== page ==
We ought to blush to acknowledge that this is a true picture of our situation, when we reflect that the enemy’s whole force in the United States, including their American levies and the late reinforcements, is little more than fourteen thousand effective men; that our population, by recent examination, has been found to be greater than at the commencement of the war; that the quantity of our specie has also increased; that the country abounds with all the necessaries of life, and has a sufficiency of foreign commodities, with a considerable and progressive commerce; that we have, beyond comparison, a better stock of warlike materials than when we began the contest, and an ally as willing as able to supply our further wants; and that we have on the spot five thousand auxiliary troops, paid and subsisted by that ally, to assist in our defence.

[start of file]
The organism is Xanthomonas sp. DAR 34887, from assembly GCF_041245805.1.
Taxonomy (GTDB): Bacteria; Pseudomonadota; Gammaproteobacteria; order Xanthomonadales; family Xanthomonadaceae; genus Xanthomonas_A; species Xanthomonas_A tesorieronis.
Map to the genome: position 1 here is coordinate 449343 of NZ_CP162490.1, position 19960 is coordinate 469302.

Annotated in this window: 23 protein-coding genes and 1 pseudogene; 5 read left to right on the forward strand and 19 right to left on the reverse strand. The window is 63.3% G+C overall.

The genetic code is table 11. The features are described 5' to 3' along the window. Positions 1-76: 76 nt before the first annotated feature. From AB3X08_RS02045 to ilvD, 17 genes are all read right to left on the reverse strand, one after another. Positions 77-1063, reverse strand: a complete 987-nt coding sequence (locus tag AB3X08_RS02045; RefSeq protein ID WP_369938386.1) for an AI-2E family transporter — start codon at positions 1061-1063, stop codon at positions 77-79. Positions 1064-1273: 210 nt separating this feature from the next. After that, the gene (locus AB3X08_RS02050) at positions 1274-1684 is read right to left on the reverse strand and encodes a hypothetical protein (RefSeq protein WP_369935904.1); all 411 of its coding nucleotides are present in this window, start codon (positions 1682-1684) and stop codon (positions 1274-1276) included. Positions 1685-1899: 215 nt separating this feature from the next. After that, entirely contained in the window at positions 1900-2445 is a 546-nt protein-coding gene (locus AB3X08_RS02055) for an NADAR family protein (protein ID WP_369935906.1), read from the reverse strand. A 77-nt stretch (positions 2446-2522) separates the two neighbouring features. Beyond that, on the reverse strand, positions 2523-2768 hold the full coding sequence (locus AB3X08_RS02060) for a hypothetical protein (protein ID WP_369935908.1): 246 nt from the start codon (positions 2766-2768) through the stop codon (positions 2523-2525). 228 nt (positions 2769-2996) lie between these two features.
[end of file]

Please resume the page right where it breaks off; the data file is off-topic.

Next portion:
Nothing but a general disaffection of the people or mismanagement in their rulers can account for the figure we make, and for the distresses and perplexities we experience contending against so small a force.
Our enemies themselves must now be persuaded that the first is not the cause, and we know it is not. The most decided attachment of the people could alone have made them endure, without a convulsion, the successive shocks in our currency, added to the unavoidable inconveniences of war. There is perhaps not another nation in the world that would have shown equal patience and perseverance in similar circumstances. The enemy have now tried the temper of almost every part of America, and they can hardly produce in their ranks a thousand men who, without their arts and seductions, have voluntarily joined their standard. The miseries of a rigorous captivity may perhaps have added half as many more to the number of the American levies at this time in their armies. This small accession of force is the more extraordinary, as they have at some periods been apparently in the full tide of success, while every thing wore an aspect tending to infuse despondency into the people of this country. This has been remarkably the case in the Southern States.